24, 25. The disciple is not above his master, &c. That is, you must expect the same treatment which I have received. They have called me, your Master and Teacher, Beelzebub, the prince of the devils (see Matt. xii. 24; Luke xi. 15; John viii. 48); and you must expect that they will call all of the family by the same name. Beelzebub, or Beelzebul, was a god of the Ekronites. See 2 Kings i. 2. In the East, Beelzebub was esteemed as the most odious and offensive of all the demons. He was called the Leader and Prince of the devils. By giving this name to Christ, the Jews poured upon him the greatest possible amount of abuse and contempt.

26 Fear them not therefore: for there is nothing covered, that shall not be revealed; and hid, that shall not be known.

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o Mark iv. 22; Luke viii. 17, xii. 2, 3.

26. Fear them not, &c. He encouraged them by the assurance that God would protect them, and that their truth and innocence should be yet vindicated. It is probable that the declaration, there is nothing covered, &c., was a proverb among the Jews. By it our Saviour taught that their innocence, their principles, and their integrity, though then the world might not acknowledge them, in due time, would be revealed. Delight thyself also in the Lord; and he shall give thee the desires of thine heart. Commit thy way unto the Lord; trust also in him; and he shall bring it to pass." Psal. xxxvii. 4, 5. They were then to be willing to be unknown, despised, persecuted, for a time, with the assurance that their true characters should yet be understood, and their sufferings appreciated.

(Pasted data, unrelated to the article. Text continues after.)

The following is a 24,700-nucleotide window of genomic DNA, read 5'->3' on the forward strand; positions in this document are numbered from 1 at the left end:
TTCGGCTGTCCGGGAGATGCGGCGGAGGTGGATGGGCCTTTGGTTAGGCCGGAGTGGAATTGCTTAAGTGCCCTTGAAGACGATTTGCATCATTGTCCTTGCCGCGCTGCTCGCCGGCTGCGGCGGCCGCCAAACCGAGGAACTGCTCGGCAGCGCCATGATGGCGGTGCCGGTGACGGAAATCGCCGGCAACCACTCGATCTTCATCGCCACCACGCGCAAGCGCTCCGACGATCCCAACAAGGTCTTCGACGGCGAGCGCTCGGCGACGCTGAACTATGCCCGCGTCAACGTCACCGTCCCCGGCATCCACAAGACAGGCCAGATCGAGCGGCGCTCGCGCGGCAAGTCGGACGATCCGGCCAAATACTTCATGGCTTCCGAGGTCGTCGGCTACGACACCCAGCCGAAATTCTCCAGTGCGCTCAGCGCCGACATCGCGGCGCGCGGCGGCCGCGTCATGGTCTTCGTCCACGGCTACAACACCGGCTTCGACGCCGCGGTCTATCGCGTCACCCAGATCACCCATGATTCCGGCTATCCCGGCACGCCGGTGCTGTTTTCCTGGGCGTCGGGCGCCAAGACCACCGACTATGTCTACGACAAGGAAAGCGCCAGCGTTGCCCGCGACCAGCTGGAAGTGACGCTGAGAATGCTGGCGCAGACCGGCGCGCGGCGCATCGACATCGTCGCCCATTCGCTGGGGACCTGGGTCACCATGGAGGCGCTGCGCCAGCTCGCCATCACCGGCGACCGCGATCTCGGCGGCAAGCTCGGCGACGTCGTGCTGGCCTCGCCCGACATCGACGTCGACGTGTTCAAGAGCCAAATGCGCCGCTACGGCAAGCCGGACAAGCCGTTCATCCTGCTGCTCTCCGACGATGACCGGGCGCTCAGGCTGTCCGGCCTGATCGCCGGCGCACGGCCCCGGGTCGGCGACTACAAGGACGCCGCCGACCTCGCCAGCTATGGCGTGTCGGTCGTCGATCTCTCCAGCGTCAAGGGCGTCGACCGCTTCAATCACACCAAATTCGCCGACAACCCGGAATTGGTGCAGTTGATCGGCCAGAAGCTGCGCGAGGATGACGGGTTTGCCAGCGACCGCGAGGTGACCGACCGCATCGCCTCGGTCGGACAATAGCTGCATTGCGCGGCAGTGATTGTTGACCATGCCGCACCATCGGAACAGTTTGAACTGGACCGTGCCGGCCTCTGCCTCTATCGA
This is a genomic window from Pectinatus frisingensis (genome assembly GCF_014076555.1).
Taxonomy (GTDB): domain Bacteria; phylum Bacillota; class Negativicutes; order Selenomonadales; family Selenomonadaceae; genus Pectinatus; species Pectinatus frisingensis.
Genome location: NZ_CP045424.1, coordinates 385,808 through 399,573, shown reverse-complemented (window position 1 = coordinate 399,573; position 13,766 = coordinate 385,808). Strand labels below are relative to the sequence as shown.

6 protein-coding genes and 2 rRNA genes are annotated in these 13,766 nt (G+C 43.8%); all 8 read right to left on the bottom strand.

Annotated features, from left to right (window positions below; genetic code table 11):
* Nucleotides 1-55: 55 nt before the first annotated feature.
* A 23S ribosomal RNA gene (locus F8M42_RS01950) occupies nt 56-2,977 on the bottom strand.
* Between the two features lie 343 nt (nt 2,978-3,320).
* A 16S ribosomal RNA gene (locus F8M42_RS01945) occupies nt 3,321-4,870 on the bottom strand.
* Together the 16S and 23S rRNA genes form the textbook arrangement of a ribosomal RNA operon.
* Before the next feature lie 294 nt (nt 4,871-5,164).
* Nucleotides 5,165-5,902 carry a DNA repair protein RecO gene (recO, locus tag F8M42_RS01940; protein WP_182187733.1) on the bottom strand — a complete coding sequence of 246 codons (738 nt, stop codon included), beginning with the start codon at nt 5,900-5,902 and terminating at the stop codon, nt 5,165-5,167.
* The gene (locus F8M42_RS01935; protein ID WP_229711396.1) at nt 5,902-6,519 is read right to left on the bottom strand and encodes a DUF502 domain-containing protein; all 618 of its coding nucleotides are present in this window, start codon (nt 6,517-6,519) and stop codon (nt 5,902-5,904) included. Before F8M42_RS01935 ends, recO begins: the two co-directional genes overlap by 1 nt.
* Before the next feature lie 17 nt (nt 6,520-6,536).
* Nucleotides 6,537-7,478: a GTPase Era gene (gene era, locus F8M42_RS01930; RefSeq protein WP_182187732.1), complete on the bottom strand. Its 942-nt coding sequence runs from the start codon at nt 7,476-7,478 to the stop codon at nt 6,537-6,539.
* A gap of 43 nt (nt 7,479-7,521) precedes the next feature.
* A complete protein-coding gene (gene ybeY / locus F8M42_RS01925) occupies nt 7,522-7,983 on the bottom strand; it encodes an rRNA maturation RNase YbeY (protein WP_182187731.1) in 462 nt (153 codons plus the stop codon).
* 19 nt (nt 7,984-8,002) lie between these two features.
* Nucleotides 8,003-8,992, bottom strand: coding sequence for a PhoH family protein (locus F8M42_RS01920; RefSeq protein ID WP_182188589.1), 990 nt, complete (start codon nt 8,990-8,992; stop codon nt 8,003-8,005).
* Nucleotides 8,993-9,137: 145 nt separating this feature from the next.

27 What I tell you in darkness, that speak ye in light: and what ye hear in the ear, that preach ye upon the housetops.

27 What I say to you in darkness, &c. That is, in secret, in private, in confidence. The private instructions which I gave you while with me, do you proclaim publicly, on the house top. The house top, the flat roof, was a public conspicuous place. The Gospel treasure is not to be concealed. Salvation is to be proclaimed abroad in the hearing of the world, and pressed home upon its acceptance, "faith cometh by hearing;" so shall the called of the Lord be gathered into

his fold.

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28 And fear not them which kill the body, but are not able to kill the soul: but rather fear him which is able to destroy both soul and body in hell.

p Isa. viii. 12, 13; Luke xii. 4; 1 Pet. iii. 14.

28. Them which kill the body. That is, men who have no power to injure the soul, the immortal part. The body is a small matter, in comparison with the soul. Temporal death is a slight thing, compared with eternal death. He directs them, therefore, not to be alarmed at the prospect of temporal death; but to fear God, who can destroy both soul and body for ever. This passage proves that the bodies of the wicked will be raised up to be punished for ever.

29 Are not two sparrows sold for a farthing? and one of them shall not fall